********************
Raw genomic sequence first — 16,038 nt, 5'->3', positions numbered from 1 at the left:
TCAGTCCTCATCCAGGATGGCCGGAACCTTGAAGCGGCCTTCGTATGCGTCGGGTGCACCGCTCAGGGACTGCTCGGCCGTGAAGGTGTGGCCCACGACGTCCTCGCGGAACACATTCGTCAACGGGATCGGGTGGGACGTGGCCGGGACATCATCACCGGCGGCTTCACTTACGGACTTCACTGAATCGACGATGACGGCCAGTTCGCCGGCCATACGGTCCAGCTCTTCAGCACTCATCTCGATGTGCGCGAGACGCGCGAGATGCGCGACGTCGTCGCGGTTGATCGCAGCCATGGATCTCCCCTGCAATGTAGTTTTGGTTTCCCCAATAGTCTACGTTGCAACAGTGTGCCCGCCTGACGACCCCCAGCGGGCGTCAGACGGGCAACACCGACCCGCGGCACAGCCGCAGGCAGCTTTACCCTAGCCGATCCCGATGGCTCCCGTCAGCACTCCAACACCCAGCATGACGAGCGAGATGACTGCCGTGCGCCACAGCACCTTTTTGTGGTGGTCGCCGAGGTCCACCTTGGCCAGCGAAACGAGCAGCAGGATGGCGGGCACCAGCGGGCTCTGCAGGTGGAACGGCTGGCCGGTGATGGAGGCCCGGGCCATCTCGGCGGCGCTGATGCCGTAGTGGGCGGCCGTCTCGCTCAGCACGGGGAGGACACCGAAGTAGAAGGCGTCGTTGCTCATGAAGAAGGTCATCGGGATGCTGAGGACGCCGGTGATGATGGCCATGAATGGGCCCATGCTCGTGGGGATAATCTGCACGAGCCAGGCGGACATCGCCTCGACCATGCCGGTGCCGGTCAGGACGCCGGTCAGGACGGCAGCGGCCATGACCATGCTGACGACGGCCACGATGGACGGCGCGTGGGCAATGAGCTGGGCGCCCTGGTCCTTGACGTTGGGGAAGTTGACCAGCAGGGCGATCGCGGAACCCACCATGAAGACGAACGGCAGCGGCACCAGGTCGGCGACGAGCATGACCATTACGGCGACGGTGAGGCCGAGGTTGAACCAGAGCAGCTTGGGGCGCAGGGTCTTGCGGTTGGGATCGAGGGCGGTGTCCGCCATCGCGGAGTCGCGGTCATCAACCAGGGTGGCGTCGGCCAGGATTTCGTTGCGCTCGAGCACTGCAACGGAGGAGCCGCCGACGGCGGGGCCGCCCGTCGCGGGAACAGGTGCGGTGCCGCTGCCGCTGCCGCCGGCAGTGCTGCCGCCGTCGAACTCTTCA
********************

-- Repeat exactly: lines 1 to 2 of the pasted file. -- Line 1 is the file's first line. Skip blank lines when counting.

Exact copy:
Raw genomic sequence first — 16,038 nt, 5'->3', positions numbered from 1 at the left:
TCAGTCCTCATCCAGGATGGCCGGAACCTTGAAGCGGCCTTCGTATGCGTCGGGTGCACCGCTCAGGGACTGCTCGGCCGTGAAGGTGTGGCCCACGACGTCCTCGCGGAACACATTCGTCAACGGGATCGGGTGGGACGTGGCCGGGACATCATCACCGGCGGCTTCACTTACGGACTTCACTGAATCGACGATGACGGCCAGTTCGCCGGCCATACGGTCCAGCTCTTCAGCACTCATCTCGATGTGCGCGAGACGCGCGAGATGCGCGACGTCGTCGCGGTTGATCGCAGCCATGGATCTCCCCTGCAATGTAGTTTTGGTTTCCCCAATAGTCTACGTTGCAACAGTGTGCCCGCCTGACGACCCCCAGCGGGCGTCAGACGGGCAACACCGACCCGCGGCACAGCCGCAGGCAGCTTTACCCTAGCCGATCCCGATGGCTCCCGTCAGCACTCCAACACCCAGCATGACGAGCGAGATGACTGCCGTGCGCCACAGCACCTTTTTGTGGTGGTCGCCGAGGTCCACCTTGGCCAGCGAAACGAGCAGCAGGATGGCGGGCACCAGCGGGCTCTGCAGGTGGAACGGCTGGCCGGTGATGGAGGCCCGGGCCATCTCGGCGGCGCTGATGCCGTAGTGGGCGGCCGTCTCGCTCAGCACGGGGAGGACACCGAAGTAGAAGGCGTCGTTGCTCATGAAGAAGGTCATCGGGATGCTGAGGACGCCGGTGATGATGGCCATGAATGGGCCCATGCTCGTGGGGATAATCTGCACGAGCCAGGCGGACATCGCCTCGACCATGCCGGTGCCGGTCAGGACGCCGGTCAGGACGGCAGCGGCCATGACCATGCTGACGACGGCCACGATGGACGGCGCGTGGGCAATGAGCTGGGCGCCCTGGTCCTTGACGTTGGGGAAGTTGACCAGCAGGGCGATCGCGGAACCCACCATGAAGACGAACGGCAGCGGCACCAGGTCGGCGACGAGCATGACCATTACGGCGACGGTGAGGCCGAGGTTGAACCAGAGCAGCTTGGGGCGCAGGGTCTTGCGGTTGGGATCGAGGGCGGTGTCCGCCATCGCGGAGTCGCGGTCATCAACCAGGGTGGCGTCGGCCAGGATTTCGTTGCGCTCGAGCACTGCAACGGAGGAGCCGCCGACGGCGGGGCCGCCCGTCGCGGGAACAGGTGCGGTGCCGCTGCCGCTGCCGCCGGCAGTGCTGCCGCCGTCGAACTCTTCA